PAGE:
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Yoshino cherry



Yoshino cherry
Prunus × yedoensis

Photo: Dr. Robert Polomski

Beauty While It Lasts

In the Carolinas, ornamental cherries tend to be shortlived because they are afflicted with a multitude of damaging insects and diseases. Nevertheless, I will always be a fan of Yoshino cherry. This natural hybrid produces clusters of single white to pink, slightly fragrant, one-inch wide flowers between March and April.  The effect is utterly mesmerizing.
When I see the Yoshinos in bloom in our area, I’m reminded of the cherry trees planted around the Tidal Basin in Washington, D.C. (~ 3,750 cherry trees), most of which are Yoshino cherries. The plantings of cherry trees originated in 1912 as a gift of friendship from Japan. The first National Cherry Blossom Festival was held in 1927 and will be held this year to coincide with peak bloom, which is expected to be between March 14 and March 17 this year.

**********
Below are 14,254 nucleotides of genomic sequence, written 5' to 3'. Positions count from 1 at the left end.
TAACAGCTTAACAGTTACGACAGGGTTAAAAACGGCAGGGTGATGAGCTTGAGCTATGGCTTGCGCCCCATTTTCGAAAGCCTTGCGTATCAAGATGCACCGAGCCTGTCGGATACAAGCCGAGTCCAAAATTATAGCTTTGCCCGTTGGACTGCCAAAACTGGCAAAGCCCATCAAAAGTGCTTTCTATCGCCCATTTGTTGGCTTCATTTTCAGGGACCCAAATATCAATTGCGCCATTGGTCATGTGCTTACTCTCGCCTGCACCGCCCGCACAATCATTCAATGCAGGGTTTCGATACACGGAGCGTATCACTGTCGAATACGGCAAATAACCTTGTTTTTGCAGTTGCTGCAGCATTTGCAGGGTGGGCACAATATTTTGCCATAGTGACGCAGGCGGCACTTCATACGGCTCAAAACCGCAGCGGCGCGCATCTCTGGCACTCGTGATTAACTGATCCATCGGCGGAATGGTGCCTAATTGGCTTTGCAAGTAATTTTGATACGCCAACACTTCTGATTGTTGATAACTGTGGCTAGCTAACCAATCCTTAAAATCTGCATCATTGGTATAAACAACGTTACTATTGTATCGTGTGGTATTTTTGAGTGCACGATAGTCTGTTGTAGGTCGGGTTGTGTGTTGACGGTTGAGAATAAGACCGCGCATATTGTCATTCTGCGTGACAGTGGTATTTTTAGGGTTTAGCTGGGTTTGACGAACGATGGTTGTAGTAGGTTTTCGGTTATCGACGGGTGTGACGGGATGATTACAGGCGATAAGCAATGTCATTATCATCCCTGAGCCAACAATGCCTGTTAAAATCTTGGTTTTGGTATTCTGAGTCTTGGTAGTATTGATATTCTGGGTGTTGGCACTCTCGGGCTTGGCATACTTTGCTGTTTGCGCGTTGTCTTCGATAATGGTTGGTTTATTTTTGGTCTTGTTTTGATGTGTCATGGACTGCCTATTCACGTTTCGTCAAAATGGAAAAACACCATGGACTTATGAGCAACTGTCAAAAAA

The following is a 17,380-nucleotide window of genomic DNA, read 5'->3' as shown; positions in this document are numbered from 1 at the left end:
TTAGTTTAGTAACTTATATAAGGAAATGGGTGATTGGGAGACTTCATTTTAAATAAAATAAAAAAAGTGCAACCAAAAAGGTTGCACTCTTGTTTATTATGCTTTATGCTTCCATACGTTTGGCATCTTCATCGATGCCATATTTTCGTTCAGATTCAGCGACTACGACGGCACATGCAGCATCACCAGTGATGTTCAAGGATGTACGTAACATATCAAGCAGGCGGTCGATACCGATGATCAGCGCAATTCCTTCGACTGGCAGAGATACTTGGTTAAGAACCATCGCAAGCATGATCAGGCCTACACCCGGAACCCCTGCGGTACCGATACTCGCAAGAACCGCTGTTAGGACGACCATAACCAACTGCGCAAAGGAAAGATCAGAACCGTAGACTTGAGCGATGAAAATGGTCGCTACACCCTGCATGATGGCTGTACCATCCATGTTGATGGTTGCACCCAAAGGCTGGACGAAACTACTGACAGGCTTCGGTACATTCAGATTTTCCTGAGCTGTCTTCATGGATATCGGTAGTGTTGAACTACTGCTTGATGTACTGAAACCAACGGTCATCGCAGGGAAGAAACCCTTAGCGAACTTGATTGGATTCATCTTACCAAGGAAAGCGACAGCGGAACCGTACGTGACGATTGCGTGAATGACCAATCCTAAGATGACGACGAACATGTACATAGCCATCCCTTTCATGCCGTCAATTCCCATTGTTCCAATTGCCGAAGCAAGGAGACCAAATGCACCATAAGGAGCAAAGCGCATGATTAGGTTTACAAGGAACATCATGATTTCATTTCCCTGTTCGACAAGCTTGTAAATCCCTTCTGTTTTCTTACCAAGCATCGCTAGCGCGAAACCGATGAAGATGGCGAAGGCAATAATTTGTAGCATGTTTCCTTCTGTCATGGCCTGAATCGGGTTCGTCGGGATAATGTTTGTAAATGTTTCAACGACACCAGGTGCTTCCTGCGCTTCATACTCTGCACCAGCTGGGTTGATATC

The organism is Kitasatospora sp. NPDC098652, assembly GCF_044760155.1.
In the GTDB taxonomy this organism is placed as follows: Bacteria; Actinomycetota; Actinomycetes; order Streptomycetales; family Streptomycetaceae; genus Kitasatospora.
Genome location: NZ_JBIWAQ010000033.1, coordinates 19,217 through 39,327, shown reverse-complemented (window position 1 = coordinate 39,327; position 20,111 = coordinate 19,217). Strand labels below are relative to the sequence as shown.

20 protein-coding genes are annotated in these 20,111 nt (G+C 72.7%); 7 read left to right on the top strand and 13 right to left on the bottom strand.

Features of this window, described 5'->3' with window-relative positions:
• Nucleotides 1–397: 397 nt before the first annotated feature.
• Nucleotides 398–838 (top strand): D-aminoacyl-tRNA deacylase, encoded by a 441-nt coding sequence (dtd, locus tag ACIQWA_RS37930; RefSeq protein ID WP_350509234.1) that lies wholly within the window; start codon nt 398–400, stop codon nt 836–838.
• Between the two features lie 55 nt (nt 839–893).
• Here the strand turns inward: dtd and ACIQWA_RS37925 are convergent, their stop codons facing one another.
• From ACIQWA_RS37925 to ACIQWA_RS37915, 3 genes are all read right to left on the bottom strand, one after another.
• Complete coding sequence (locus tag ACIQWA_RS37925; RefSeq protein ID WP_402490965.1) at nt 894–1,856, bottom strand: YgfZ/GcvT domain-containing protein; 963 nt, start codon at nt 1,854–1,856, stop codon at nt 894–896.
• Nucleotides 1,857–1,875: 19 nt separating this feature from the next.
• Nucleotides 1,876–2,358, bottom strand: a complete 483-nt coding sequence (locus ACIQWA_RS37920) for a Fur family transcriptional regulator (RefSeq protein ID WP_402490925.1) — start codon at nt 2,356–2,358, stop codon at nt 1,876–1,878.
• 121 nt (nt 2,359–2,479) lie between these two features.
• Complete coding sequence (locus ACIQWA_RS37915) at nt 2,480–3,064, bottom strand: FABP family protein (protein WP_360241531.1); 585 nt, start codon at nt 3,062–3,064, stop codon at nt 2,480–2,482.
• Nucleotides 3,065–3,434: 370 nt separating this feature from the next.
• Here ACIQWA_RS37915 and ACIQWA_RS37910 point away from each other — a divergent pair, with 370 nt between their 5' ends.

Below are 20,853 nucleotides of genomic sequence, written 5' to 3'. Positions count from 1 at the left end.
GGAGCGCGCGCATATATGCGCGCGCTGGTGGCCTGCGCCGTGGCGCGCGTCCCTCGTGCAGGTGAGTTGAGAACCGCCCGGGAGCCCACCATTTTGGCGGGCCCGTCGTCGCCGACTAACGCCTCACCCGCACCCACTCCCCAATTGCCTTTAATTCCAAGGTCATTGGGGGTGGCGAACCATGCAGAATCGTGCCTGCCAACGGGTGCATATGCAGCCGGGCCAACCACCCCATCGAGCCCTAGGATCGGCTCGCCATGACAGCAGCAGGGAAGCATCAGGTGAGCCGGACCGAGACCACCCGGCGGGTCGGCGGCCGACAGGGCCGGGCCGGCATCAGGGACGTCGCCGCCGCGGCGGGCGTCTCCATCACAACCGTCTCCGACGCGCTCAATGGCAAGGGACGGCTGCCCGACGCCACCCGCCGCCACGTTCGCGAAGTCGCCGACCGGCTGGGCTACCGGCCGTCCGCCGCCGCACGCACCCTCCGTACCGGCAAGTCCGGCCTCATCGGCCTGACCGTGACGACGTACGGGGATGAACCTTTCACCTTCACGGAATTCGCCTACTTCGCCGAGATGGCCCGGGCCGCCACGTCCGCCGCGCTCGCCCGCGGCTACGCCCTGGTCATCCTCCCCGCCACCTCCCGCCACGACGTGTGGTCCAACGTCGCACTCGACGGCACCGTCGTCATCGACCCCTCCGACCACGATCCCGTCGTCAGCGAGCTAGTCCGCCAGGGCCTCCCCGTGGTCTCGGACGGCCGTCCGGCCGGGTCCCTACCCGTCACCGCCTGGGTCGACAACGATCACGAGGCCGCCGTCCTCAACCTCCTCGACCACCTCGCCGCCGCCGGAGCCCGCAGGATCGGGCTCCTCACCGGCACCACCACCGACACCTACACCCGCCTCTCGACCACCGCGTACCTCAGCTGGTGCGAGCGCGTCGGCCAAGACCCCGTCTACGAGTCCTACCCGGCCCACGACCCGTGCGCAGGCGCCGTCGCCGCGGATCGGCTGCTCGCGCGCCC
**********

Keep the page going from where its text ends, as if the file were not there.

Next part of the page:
Yoshino becomes a broad-rounded tree that typically reaches a height of 20 to 30 ft. with wide-spreading horizontal branches. I’ve seen it used successfully in front yards and along the edges or walkways and near patios.  Fall color, which is often a rare event in some areas of the Carolinas because the leaves drop prematurely in September, is yellow to bronze.

So as I anticipate this year’s floral display, I am reminded of their reduced life span compared to other tree species. But because a Yoshino cherry tree will live longer than most celebrity marriages, I will continue to admire and recommend this magnificent specimen.